500,000 Ghanaian Graduates' Personal Information Exposed Due to Insecure Amazon S3 Bucket

500,000 Ghanaian Graduates’ Personal Information Exposed Due to Insecure Amazon S3 Bucket

Officials in Ghana are looking into an alleged data breach that might have exposed the personal information of thousands of Ghanaians. Researchers from vpnMentor claim to have uncovered a goldmine of unencrypted material related to Ghana’s National Service Secretariat (NSS) in an Amazon Web Services (AWS) storage silo.

NSS oversees one-year public service programs that are required of most Ghanaian graduates and includes thousands of young people working for a year in fields such as healthcare and education as part of their national service. According to vpnMentor, some of the three million documents connected to NSS’s work stored on an AWS S3 bucket were password secured. But many were not — a mistake that exposed the data of estimated 500,000-600,000 persons from March 2018 until the end of 2021.

The AWS S3 bucket was not encrypted or password-protected in any way. As per vpnMentor, the instance was misconfigured and password protection was administered inconsistently, allowing open versions of sensitive password-protected files to be accessed in other directories. Personal information, scans of ID cards and photographs, as well as employment records, were all stored on the cloud-based storage system. The NSS’s job notices, payment receipts, and internal communication files were kept in the same bucket.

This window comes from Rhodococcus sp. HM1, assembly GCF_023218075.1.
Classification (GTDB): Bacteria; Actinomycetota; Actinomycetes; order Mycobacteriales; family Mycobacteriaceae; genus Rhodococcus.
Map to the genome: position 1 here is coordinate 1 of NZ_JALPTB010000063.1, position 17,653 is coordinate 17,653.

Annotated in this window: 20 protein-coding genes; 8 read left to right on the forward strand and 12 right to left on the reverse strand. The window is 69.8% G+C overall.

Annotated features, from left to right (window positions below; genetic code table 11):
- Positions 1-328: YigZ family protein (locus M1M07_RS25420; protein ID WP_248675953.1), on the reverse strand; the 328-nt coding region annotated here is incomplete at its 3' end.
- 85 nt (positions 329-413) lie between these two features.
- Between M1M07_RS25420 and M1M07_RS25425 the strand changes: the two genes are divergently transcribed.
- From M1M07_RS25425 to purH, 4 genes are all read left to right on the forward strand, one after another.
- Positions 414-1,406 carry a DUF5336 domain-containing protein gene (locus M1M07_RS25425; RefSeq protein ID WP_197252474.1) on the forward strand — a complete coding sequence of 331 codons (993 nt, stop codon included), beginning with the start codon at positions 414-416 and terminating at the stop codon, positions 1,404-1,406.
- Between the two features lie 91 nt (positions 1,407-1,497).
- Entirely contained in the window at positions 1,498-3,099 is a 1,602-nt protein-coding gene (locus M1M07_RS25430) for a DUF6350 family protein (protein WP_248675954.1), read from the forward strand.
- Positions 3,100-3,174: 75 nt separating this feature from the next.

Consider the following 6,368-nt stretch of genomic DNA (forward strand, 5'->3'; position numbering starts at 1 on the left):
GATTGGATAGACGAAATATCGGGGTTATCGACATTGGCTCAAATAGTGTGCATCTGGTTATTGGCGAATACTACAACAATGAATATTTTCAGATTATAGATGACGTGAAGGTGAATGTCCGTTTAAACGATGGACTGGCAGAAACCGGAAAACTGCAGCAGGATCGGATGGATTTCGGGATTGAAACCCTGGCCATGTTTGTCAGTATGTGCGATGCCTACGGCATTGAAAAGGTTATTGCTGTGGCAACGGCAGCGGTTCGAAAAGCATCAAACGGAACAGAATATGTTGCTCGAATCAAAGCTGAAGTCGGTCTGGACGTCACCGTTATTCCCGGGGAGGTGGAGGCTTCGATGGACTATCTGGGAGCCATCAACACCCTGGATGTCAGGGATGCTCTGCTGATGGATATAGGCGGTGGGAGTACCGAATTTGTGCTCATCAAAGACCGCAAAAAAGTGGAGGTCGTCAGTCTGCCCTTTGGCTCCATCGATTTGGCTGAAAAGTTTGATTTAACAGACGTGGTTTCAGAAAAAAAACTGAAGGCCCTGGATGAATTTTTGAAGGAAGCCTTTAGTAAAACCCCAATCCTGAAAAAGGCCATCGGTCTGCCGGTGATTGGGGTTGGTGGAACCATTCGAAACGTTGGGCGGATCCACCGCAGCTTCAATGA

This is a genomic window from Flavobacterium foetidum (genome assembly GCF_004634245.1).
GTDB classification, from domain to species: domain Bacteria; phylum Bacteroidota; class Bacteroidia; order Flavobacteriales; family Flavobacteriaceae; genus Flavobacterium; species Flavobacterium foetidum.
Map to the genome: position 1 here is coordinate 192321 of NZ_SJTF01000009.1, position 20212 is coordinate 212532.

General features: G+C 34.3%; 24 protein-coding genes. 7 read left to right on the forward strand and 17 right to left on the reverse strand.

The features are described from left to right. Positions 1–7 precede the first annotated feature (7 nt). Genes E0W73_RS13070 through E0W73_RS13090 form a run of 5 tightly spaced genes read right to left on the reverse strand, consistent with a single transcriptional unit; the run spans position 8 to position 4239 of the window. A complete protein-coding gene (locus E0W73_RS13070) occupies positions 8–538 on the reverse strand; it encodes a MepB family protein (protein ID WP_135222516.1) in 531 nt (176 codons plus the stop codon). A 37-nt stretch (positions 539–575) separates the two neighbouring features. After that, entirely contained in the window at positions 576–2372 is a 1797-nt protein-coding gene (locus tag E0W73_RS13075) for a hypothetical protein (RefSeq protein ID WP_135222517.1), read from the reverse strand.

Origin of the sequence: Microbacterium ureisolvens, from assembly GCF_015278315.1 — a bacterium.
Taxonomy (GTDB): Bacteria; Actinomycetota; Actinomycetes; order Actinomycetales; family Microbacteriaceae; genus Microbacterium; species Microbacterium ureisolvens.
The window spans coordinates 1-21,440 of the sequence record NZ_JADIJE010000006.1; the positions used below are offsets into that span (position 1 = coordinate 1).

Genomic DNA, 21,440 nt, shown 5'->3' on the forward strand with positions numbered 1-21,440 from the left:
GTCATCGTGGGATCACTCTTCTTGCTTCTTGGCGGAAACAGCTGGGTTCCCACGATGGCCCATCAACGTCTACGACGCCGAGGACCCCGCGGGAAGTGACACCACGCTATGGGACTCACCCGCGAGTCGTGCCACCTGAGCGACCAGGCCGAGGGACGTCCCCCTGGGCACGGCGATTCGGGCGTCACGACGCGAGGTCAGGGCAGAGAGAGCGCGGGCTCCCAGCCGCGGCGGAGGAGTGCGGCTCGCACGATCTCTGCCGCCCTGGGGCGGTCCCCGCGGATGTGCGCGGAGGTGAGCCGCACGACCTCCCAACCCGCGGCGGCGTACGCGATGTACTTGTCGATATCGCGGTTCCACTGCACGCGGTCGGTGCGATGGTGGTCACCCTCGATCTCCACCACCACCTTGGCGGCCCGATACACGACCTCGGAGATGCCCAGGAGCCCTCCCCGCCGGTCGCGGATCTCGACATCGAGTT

Thousands of Ghanaians might be in danger of phishing, tax fraud, and other types of identity fraud due to the exposed information. According to vpnMentor researchers, many of the documents had the NSS logo and language explicitly relevant to the scheme. The event (along with proposed remedy suggestions) was reported to NSS and Ghana’s Computer Emergency Response Team (GH-CERT).


On September 29, vpnMentor detected the alleged breach and notified authorities on October 6, kicking off a lengthy disclosure procedure. In follow-up inquiries, GH-CERT was asked whether any exposed AWS S3 buckets had been made publicly unavailable. But no response has yet been received.

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